One moment I was a mother of four, juggling everything while my husband was deployed. I was tired but capable. The next moment I was on the floor unable to move my legs.
I had attempted a super-human leap across the room to catch my two-year-old daughter from falling. There was a burst of incredible pain, and I ended up lying in the middle of my living room, trying to drag myself to her, unable to reach a phone in the empty house. That was the beginning of several months of hospital visits, appointments with every kind of specialist, and so many tests. While my right leg recovered, my left leg was paralyzed. I lost the ability to walk and had to learn to navigate life and motherhood from a wheelchair.
The doctors came to the conclusion that a specific complication from my initial injury had been overlooked and caused nerve and muscle damage. However, all the scary conditions were also discussed and screened for. It’s startling how facing the possibility of diseases that could steal everything from you or take your life puts the loss of a functioning limb into perspective. And now that I am learning a new normal, I think about the mothers, daughters, and grandmothers that I have seen during my weeks in hospitals and doctors’ offices — brave women who are battling far worse things than I am. Not one of them deserves what they are facing more than I do, and the colorful head scarfs, bedazzled wheelchairs, and sweet smiles are a testament to the grace they are embodying.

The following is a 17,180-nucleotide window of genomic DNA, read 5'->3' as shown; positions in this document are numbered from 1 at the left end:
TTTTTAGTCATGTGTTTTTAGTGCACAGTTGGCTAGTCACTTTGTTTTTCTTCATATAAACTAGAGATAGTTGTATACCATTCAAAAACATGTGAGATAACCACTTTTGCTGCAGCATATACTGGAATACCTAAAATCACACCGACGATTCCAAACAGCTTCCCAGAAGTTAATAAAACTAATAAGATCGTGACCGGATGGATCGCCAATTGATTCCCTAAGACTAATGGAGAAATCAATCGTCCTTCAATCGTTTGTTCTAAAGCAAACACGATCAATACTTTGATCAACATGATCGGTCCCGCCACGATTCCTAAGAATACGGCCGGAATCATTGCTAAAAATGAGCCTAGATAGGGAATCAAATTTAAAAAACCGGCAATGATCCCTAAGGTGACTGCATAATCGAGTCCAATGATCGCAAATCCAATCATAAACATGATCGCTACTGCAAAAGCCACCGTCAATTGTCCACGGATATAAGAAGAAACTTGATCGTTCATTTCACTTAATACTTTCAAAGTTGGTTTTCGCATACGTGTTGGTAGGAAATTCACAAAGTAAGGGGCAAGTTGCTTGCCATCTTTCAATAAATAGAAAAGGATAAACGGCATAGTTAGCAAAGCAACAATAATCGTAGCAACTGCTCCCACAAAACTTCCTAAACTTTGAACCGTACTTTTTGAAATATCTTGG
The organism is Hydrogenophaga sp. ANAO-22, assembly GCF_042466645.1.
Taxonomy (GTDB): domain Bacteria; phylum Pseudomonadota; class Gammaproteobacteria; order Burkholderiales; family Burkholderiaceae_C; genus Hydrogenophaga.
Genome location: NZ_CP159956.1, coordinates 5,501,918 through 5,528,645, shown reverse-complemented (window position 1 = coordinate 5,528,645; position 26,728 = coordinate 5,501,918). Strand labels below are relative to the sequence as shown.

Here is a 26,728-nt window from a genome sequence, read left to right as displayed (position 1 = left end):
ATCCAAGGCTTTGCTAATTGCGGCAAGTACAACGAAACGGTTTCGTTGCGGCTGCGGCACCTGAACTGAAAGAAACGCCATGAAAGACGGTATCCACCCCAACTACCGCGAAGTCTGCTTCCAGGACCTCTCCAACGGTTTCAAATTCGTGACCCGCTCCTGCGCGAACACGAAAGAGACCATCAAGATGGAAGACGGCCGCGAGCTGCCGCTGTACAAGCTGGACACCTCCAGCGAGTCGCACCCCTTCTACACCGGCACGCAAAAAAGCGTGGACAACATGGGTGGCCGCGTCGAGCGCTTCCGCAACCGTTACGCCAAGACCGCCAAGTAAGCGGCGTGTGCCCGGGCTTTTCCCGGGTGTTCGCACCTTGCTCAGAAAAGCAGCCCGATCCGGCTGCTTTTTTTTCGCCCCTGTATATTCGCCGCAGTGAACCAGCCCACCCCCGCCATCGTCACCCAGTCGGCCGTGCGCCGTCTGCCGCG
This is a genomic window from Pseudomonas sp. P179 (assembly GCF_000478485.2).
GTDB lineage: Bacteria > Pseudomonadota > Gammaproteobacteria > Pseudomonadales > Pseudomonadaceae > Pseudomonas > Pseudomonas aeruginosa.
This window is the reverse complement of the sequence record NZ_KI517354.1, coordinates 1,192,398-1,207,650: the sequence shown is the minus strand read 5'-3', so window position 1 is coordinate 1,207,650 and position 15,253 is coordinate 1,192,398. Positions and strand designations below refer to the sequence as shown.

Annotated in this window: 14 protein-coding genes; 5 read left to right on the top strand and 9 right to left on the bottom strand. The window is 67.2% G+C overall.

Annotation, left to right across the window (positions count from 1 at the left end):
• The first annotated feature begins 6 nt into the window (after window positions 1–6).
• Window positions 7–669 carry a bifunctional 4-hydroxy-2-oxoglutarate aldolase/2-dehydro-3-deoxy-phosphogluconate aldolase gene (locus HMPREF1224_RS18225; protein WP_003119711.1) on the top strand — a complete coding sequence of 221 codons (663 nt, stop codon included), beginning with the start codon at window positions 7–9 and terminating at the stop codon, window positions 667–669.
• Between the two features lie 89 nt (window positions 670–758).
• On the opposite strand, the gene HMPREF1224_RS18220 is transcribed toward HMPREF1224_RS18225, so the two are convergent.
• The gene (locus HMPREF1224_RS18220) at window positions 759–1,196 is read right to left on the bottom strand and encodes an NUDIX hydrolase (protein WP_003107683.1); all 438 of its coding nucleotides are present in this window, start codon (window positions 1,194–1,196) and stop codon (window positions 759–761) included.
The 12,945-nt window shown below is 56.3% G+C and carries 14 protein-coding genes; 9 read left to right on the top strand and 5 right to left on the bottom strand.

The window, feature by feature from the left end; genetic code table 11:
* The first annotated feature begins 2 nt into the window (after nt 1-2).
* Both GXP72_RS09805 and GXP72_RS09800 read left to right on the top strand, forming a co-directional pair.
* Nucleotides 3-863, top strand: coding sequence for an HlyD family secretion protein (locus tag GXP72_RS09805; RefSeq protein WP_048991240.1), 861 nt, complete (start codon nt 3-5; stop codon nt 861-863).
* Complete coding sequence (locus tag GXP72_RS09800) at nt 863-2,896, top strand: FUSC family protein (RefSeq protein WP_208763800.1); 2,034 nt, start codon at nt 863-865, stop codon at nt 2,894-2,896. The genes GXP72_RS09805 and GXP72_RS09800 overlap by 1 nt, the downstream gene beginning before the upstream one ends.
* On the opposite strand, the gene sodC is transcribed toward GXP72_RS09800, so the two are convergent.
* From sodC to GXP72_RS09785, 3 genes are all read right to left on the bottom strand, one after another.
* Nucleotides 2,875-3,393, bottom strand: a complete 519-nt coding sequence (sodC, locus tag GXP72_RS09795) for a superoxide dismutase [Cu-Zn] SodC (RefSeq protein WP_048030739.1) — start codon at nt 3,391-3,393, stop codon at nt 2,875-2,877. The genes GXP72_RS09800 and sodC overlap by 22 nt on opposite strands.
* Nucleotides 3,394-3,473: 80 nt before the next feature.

All the smart professionals in white coats tell me they cannot just fix what has happened to my body. They tell me they are hopeful I will regain movement and function, but they do not know if it will be a full recovery. What they are certain of is that I have a long road ahead of me. So in the meantime I learn how to get through a door without getting my wheels stuck. I swallow my pride and accept help from strangers when I can’t reach the top shelves at Trader Joes, and I simply say thank you when friends and family cook, clean, care for my toddler, and drive my sons to activities. I breathe deeply and remind myself that my worth is not dependent on how well I can walk or if I can do all the things for my family.